2 Replies Latest reply on Sep 28, 2011 11:51 AM by Noah White

    Question about testing methods which use injected Jersey resources

    Noah White Newbie

      I am brand new to Arquillian and I am trying to see if I can use it to test a method which is in JAX-RS/Jersey Resource class which has an injected Context method parameter. For example the method looks like this:


      public String listUsers(@Context HttpServletRequest req) {




      Normally Jersey is responsible for injecting the servlet request when this method is called. How is this handled by Arquillian? Do I have to mock that request myself or is there some magical way for Arquillian (using embedded GF) to provide it?





        • 1. Re: Question about testing methods which use injected Jersey resources
          Aslak Knutsen Master

          I would set @Deployment.testable=false (run as client, not in container) and invoke the endpoint via e.g. htmlunit

          1 of 1 people found this helpful
          • 2. Re: Question about testing methods which use injected Jersey resources
            Noah White Newbie

            Aslak -


            That's interesting - thanks for pointing out that Deployment option. Like I said I'm about 4 hours into using Arquillian :-)


            This ReST endpoint is also a CDI RequestScoped bean which has an EJB (that uses JPA) injected into it. So to do full integration test with mocked up data in a test DB I think I'd need to go with the container option wouldn't I? I happen to be using Embedded Glassfish 3.1.


            What I ended up doing, and gettting working (after fighting for a while with getting a proper arquillian.xml; see below), before seeing your reply, was to shrinkwrap a war which includes my web.xml which bootstraps Jersey. My test method then uses the Jersey client API to send the request.  This solution kind of gives me a Jersey Test Framework (JTF) like environment but its super charged with all the Arquillian functionality that goes beyond what you can do with JTF. 


            Regarding my problems with arquillian.xml. I followed several examples of an arquillian.xml for embedded gf. It appears some of the first ones I came across were out-dated with respect to Alpha5 and GF 3.1 embedded. No worries. What gave me the most trouble was that for a long time I though my arquillian.xml wasn't even being picked up because I was seeing both:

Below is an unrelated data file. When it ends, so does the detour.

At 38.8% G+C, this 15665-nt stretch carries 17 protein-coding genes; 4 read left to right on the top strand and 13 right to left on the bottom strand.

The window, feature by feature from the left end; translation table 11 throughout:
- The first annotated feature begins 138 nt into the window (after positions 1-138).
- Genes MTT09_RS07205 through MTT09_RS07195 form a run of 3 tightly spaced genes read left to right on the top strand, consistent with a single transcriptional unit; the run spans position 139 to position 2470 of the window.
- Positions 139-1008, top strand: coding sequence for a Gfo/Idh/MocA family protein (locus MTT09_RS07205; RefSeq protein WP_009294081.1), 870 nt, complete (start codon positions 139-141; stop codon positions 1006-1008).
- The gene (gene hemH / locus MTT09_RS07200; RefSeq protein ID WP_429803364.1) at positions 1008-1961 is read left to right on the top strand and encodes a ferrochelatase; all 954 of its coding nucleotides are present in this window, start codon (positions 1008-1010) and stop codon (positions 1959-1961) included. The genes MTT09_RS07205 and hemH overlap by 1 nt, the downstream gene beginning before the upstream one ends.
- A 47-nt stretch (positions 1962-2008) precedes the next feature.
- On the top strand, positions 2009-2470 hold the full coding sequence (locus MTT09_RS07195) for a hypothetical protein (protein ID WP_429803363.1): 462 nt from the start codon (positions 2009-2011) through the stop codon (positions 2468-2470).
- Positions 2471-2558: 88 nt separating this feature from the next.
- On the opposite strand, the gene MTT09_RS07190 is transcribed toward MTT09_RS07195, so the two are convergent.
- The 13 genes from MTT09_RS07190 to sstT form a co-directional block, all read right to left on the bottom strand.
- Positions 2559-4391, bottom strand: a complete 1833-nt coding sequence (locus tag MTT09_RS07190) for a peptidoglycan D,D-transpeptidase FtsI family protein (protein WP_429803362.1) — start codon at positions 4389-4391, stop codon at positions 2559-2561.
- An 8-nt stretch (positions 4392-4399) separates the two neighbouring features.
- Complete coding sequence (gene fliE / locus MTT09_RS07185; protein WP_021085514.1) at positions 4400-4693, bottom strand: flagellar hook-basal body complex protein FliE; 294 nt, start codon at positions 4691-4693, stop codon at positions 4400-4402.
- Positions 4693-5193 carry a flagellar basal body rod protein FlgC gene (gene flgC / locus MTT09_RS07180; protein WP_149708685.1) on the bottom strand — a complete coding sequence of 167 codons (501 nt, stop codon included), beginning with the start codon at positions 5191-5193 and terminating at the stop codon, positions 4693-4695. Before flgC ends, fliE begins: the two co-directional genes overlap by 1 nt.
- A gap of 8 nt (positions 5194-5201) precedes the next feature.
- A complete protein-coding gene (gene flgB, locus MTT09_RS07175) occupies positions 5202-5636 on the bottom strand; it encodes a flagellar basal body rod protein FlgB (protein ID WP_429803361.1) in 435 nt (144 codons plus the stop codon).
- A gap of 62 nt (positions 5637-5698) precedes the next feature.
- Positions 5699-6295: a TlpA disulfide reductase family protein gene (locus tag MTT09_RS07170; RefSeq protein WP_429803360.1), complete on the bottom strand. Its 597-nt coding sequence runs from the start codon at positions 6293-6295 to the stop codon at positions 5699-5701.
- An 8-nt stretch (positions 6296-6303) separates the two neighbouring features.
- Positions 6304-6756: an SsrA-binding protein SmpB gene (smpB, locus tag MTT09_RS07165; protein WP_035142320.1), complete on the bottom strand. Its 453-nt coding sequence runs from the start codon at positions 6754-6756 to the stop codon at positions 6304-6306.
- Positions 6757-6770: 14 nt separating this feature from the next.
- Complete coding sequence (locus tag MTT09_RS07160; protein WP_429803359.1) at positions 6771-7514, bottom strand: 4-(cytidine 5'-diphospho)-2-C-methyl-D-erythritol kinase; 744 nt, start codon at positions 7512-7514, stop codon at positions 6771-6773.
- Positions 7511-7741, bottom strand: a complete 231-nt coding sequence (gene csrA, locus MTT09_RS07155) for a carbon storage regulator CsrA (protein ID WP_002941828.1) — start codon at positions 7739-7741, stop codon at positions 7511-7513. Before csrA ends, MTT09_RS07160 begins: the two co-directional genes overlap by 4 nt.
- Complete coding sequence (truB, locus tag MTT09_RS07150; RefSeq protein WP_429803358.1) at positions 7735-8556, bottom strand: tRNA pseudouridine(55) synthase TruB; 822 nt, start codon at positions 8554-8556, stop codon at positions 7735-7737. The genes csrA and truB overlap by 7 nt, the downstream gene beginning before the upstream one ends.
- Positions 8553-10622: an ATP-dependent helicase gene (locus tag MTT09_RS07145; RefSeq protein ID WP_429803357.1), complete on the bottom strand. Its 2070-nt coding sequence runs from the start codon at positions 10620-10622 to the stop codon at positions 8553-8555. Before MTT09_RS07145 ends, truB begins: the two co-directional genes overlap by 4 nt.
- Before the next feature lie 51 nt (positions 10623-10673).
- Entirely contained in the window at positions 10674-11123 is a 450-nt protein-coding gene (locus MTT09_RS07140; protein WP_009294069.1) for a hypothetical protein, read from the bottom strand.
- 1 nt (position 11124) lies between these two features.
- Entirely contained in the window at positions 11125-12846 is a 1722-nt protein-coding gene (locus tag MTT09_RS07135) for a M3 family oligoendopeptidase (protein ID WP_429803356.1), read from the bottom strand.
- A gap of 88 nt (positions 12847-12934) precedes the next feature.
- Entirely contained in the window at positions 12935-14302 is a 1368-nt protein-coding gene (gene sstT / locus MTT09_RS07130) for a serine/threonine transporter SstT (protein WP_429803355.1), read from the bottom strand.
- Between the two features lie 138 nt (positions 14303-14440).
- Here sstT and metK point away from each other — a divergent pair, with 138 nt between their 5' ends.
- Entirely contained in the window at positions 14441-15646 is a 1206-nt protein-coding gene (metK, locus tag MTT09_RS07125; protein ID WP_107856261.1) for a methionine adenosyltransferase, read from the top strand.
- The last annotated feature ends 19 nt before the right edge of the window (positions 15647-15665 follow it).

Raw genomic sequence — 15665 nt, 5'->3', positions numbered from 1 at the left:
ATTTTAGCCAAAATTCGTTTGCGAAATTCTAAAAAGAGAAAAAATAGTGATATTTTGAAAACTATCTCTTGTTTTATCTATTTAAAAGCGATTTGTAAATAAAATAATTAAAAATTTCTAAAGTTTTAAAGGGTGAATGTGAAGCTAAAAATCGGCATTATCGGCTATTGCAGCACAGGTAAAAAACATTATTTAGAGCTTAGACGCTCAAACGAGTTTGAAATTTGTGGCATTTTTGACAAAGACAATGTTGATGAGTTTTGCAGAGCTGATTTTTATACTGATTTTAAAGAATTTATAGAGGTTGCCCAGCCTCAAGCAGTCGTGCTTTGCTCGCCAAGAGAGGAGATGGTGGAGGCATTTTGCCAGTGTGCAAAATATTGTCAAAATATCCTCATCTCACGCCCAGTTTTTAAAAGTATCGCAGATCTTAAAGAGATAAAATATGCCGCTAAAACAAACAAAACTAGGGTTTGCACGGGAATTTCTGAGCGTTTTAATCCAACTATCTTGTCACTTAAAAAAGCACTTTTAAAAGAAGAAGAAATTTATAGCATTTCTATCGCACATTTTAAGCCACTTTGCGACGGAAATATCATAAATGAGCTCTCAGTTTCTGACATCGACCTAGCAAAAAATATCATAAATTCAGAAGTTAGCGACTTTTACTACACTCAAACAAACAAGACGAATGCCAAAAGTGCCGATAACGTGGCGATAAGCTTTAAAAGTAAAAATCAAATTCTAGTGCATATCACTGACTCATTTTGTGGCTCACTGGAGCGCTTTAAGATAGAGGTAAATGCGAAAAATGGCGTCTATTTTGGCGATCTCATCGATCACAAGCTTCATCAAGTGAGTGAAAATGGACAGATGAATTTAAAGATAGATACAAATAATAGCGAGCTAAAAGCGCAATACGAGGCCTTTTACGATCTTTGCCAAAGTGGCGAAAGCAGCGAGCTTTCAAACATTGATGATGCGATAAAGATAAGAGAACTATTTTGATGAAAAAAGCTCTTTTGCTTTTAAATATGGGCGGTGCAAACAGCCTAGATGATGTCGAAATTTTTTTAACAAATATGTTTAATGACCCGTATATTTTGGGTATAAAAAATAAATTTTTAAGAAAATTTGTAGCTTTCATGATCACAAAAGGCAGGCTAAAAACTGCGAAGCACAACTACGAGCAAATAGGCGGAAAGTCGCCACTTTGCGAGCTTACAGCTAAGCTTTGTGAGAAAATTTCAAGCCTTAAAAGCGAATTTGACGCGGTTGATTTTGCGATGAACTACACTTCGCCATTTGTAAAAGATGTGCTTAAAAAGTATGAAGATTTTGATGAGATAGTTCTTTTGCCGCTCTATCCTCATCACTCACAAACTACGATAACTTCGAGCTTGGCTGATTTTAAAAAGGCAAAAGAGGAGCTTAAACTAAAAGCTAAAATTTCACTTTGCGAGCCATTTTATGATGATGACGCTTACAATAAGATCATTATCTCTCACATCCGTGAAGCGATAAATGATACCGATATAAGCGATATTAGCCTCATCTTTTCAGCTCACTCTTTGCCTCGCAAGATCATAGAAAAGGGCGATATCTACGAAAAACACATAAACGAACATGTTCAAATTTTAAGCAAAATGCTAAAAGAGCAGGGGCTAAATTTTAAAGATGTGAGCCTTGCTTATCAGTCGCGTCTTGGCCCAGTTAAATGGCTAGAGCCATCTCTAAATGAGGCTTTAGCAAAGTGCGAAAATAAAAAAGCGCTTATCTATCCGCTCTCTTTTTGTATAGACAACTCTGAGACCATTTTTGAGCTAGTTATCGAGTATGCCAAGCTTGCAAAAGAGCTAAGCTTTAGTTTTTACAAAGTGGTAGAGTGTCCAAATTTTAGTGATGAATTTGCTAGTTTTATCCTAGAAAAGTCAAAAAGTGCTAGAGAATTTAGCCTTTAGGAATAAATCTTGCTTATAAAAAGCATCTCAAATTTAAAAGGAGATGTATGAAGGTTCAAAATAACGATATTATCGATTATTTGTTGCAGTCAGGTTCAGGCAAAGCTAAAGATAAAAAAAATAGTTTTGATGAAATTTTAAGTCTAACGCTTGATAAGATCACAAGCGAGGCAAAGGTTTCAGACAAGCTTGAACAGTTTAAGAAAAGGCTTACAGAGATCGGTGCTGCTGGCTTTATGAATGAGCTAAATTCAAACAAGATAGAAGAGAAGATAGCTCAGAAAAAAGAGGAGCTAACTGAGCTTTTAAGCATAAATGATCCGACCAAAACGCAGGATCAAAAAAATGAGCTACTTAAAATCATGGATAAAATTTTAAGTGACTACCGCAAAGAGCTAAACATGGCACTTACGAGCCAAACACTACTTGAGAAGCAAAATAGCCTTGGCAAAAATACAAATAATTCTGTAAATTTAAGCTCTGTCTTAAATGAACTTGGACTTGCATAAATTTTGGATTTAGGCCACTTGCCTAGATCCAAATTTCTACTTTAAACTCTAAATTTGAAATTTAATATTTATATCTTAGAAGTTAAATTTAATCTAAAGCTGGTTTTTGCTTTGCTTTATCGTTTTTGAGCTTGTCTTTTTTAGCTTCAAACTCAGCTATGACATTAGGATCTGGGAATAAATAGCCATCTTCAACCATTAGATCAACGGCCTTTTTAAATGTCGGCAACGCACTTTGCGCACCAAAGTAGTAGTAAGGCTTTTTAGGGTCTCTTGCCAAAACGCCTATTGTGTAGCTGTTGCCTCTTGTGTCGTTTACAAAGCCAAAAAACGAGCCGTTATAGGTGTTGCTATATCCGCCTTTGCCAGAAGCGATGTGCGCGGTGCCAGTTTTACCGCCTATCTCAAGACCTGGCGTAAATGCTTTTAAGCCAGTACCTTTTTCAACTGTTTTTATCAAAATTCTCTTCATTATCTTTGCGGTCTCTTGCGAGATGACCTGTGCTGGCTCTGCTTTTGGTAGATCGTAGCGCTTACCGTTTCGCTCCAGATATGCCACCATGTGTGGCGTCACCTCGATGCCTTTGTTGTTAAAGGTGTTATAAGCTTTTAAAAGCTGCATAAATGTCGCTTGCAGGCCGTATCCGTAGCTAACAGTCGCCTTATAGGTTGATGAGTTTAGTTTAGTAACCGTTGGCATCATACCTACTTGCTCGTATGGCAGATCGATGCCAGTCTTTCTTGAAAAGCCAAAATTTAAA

"INFO: Could not read active container configuration: null"


            was seeing that it was still trying to use port 8080 vs. the one I had set in arquillian.xml and I was getting exceptions from :




            After wiring up the glassfish-embedded-all sources and stepping through things I realized it was in fact finding/reading the arquillian.xml file but it was puking on my domain.xml file.  Many examples I came across suggested lifting a domain.xml from your GF 3.1 install and stripping everything out of it except for the JDBC Connection Pool and JDBC resources that you want to set up for your Arquillian test environment.


            I tried that approach but I it seems it was too extreme. I ended up leaving everything in but removing the JDBC connection pools and JNDI resources I did not need and adding what I did need. That worked. When I have some free time I am going to experiment with pruning out more to see what I can get it down to.


            It would be nice if there was a way for Arquillian to report a more relevant message when things go south with the domain.xml. It would have saved me some time and Advil. :-)


            It would also be nice if there was a non-maven distribution for Arquillian and said dependcies as well for those of us who want to use Arquillian with non-Maven projects. That would really be a time saver for those projects.I ended up pulling down a project that used Maven/Arquillian - boot strapped my local maven repo with it, and ran a 'find -exec' to manually move the jars into the target project. That was a pain.


            Overall though things look great. Its come a long way since I first saw a presentation on it at NEJUG a few years back.